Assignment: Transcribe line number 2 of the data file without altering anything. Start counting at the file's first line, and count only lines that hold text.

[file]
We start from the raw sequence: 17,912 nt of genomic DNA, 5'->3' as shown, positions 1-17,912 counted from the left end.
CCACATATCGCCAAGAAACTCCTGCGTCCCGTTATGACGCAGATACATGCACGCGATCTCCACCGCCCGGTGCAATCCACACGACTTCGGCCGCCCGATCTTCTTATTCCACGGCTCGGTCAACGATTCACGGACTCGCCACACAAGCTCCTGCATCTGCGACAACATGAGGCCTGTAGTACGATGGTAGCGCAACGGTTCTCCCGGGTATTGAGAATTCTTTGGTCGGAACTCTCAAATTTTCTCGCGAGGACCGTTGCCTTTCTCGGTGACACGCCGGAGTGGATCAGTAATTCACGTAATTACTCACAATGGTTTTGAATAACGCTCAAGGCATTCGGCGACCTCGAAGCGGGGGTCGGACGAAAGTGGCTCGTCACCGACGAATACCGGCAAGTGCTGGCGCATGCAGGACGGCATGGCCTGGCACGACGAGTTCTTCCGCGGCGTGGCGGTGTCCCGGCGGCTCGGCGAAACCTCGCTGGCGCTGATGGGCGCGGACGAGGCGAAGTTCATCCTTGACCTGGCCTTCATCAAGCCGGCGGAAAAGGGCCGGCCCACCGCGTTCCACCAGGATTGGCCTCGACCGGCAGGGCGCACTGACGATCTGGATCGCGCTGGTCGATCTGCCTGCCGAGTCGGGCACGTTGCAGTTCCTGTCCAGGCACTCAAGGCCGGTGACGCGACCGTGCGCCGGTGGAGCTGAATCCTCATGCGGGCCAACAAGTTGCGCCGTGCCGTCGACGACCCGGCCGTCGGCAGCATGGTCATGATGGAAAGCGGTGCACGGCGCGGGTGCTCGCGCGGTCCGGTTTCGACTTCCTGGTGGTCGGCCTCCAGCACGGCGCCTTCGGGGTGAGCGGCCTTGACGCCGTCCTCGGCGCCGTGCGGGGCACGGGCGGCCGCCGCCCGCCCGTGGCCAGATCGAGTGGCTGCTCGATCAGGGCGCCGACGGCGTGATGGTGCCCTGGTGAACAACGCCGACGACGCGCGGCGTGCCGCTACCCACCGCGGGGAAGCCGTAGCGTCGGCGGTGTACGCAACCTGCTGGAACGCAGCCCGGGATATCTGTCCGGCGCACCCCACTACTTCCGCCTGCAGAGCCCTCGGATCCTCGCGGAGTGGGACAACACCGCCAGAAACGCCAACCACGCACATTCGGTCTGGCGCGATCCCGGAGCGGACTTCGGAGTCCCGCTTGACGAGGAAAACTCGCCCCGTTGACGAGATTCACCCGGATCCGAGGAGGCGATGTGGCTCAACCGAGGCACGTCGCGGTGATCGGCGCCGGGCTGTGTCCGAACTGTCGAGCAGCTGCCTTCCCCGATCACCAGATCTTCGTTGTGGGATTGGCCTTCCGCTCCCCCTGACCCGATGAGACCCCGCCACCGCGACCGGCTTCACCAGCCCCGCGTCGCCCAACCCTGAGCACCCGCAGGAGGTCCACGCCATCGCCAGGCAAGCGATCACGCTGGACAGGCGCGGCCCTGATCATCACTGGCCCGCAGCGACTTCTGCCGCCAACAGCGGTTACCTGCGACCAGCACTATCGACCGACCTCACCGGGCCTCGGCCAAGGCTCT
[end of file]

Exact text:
CCACATATCGCCAAGAAACTCCTGCGTCCCGTTATGACGCAGATACATGCACGCGATCTCCACCGCCCGGTGCAATCCACACGACTTCGGCCGCCCGATCTTCTTATTCCACGGCTCGGTCAACGATTCACGGACTCGCCACACAAGCTCCTGCATCTGCGACAACATGAGGCCTGTAGTACGATGGTAGCGCAACGGTTCTCCCGGGTATTGAGAATTCTTTGGTCGGAACTCTCAAATTTTCTCGCGAGGACCGTTGCCTTTCTCGGTGACACGCCGGAGTGGATCAGTAATTCACGTAATTACTCACAATGGTTTTGAATAACGCTCAAGGCATTCGGCGACCTCGAAGCGGGGGTCGGACGAAAGTGGCTCGTCACCGACGAATACCGGCAAGTGCTGGCGCATGCAGGACGGCATGGCCTGGCACGACGAGTTCTTCCGCGGCGTGGCGGTGTCCCGGCGGCTCGGCGAAACCTCGCTGGCGCTGATGGGCGCGGACGAGGCGAAGTTCATCCTTGACCTGGCCTTCATCAAGCCGGCGGAAAAGGGCCGGCCCACCGCGTTCCACCAGGATTGGCCTCGACCGGCAGGGCGCACTGACGATCTGGATCGCGCTGGTCGATCTGCCTGCCGAGTCGGGCACGTTGCAGTTCCTGTCCAGGCACTCAAGGCCGGTGACGCGACCGTGCGCCGGTGGAGCTGAATCCTCATGCGGGCCAACAAGTTGCGCCGTGCCGTCGACGACCCGGCCGTCGGCAGCATGGTCATGATGGAAAGCGGTGCACGGCGCGGGTGCTCGCGCGGTCCGGTTTCGACTTCCTGGTGGTCGGCCTCCAGCACGGCGCCTTCGGGGTGAGCGGCCTTGACGCCGTCCTCGGCGCCGTGCGGGGCACGGGCGGCCGCCGCCCGCCCGTGGCCAGATCGAGTGGCTGCTCGATCAGGGCGCCGACGGCGTGATGGTGCCCTGGTGAACAACGCCGACGACGCGCGGCGTGCCGCTACCCACCGCGGGGAAGCCGTAGCGTCGGCGGTGTACGCAACCTGCTGGAACGCAGCCCGGGATATCTGTCCGGCGCACCCCACTACTTCCGCCTGCAGAGCCCTCGGATCCTCGCGGAGTGGGACAACACCGCCAGAAACGCCAACCACGCACATTCGGTCTGGCGCGATCCCGGAGCGGACTTCGGAGTCCCGCTTGACGAGGAAAACTCGCCCCGTTGACGAGATTCACCCGGATCCGAGGAGGCGATGTGGCTCAACCGAGGCACGTCGCGGTGATCGGCGCCGGGCTGTGTCCGAACTGTCGAGCAGCTGCCTTCCCCGATCACCAGATCTTCGTTGTGGGATTGGCCTTCCGCTCCCCCTGACCCGATGAGACCCCGCCACCGCGACCGGCTTCACCAGCCCCGCGTCGCCCAACCCTGAGCACCCGCAGGAGGTCCACGCCATCGCCAGGCAAGCGATCACGCTGGACAGGCGCGGCCCTGATCATCACTGGCCCGCAGCGACTTCTGCCGCCAACAGCGGTTACCTGCGACCAGCACTATCGACCGACCTCACCGGGCCTCGGCCAAGGCTCT